The cyberattack against Kaseya’s remote VSA monitoring and management software has affected nearly 40 of the company’s local MSP customers, according to CEO Fred Voccola.
The New York and Miami-based IT service management company said the cyberattack only affected a small percentage of its 36,000+ customers, with none of Kaseya’s SaaS customers ever being at risk. Numerous security researchers – as well as the Cybersecurity and Infrastructure Security Agency (CISA) – called the incident a Supply chain chain ransomware attack, but Kaseya has not confirmed these reports.
“We believe we have identified the source of the vulnerability and are preparing a patch to limit it for our customers on-site that will be thoroughly tested,” Voccola wrote in an update posted on the website on Friday at 10pm ET published by Kaseya. “We’ll be releasing this patch as soon as possible to get our customers up and running again.”
The impact of the Kaseya cyberattack is likely to be far wider than just the 40 MSPs directly affected, as a single MSP often serves dozens (or even hundreds) of end customers. For example, managed detection and response (MDR) provider Huntress found that around 200 end users were encrypted, even though only three of the company’s MSP partners were actually compromised.
“If an MSP is compromised, we have seen evidence that it spread to all of the MSP’s customers through the VSA,” said John Hammond, senior security researcher at Huntress, in an email to CRN. “MSPs with over thousands of endpoints are hit.”
Similarly, Acronis told CRN that while not many of its MSP partners were affected, those who were affected suffered a deep blow as multiple systems across the MSP’s entire customer base were affected, said Ben Nowacky, SVP of Product . Affected MSPs should contact their insurance carrier to see if they need to work with a specific incident response provider and their backup provider for help with data recovery.
“The scope of the attack will really depend on how quickly it becomes known to shut down VSA until a patch can be released and that MSPs have their incident response plans up to date and can be executed,” Nowacky told CRN.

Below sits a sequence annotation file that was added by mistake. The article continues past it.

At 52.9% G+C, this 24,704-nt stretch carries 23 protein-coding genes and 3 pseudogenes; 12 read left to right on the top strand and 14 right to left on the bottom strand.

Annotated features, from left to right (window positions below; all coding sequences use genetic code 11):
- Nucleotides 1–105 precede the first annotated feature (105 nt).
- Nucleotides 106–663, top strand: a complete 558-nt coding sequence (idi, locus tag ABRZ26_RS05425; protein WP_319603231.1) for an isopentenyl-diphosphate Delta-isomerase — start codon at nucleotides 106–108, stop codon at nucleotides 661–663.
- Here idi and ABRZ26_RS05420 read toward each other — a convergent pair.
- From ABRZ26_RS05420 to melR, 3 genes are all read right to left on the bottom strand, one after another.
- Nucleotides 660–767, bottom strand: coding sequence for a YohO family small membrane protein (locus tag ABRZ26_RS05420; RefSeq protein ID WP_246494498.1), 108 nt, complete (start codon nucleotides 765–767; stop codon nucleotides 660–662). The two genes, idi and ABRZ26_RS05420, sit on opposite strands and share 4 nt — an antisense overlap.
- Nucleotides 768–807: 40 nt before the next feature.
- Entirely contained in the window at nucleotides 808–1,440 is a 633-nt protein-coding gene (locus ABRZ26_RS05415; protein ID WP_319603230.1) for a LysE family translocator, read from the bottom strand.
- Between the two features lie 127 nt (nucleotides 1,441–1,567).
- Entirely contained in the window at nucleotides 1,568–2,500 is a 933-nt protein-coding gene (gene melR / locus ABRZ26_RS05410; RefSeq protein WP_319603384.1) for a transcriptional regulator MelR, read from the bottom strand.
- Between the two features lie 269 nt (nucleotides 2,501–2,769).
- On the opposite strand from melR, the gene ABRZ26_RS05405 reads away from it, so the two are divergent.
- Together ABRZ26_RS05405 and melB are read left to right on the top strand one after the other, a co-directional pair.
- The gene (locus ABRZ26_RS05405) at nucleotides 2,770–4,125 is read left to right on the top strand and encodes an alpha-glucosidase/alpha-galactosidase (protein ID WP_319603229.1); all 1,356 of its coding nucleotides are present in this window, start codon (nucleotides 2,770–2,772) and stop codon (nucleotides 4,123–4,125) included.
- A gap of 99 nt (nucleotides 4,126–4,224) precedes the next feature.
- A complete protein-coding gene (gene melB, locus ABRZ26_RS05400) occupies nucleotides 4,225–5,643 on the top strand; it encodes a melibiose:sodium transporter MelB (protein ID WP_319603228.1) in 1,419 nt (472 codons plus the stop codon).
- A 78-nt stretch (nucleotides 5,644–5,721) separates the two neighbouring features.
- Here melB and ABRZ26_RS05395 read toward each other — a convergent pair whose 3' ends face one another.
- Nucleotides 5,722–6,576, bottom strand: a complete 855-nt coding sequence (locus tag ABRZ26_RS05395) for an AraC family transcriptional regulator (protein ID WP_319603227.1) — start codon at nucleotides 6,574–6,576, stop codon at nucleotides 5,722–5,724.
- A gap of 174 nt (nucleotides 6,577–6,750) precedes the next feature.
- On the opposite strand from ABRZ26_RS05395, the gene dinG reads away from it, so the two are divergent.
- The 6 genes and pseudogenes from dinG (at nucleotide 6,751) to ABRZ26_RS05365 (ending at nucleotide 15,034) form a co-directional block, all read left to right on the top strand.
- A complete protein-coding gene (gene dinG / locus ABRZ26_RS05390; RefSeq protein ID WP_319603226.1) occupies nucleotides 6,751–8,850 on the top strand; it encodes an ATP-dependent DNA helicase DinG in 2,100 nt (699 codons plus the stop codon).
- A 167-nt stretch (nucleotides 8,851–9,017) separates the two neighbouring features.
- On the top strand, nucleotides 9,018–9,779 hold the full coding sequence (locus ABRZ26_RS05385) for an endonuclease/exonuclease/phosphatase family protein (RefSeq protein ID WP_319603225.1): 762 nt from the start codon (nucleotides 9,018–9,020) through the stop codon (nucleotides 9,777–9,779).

According to Voccola, Kaseya expects to restore VSA service to its SaaS customers within the next 24 hours once the company can confirm that those customers are not at risk. All local VSA servers should remain down until Kaseya instructs that it is safe to restore operations. The company said a patch must be installed before the local VSA can restart.
“We used our in-house incident response team and leading industry experts to conduct forensic investigations to help us determine the cause of the problem,” said Voccola wrote in his Friday night update. “We have notified law enforcement and state cybersecurity agencies, including the FBI and KAG. “
Several security researchers, including Huntress, have attributed the cyberattack on Kaseya VSA to the infamous ransomware gang REvil (also known as Sodinokibi), who were most recently behind the colossal attack on meat packing giant JBS. REvil was first spotted in April 2019 and refuses to attack machines in Russia or the former Soviet republics, CrowdStrike’s Adam Meyers told CRN in 2020.
A REvil victim was told that they would have to pay a $ 5 million ransom by July 5 to receive a decryptor. After that, the ransom would be doubled to $ 10 million, according to BleepingComputer. It is unclear whether the same ransomware sample was used for all victims or whether each MSP victim received their own ransom note. BleepingComputer said.
A text-based README file is written to various directories on the victim’s system that acts as a ransom note, according to a late Friday blog post by Cisco Talos.
“If you don’t cooperate with our service – for us that is [sic] does not matter, “wrote REvil in his ransom note according to a Screenshot posted by Talos. “But you will lose your time and your data because only we have the private key. In practice, time is much more valuable than money. ”
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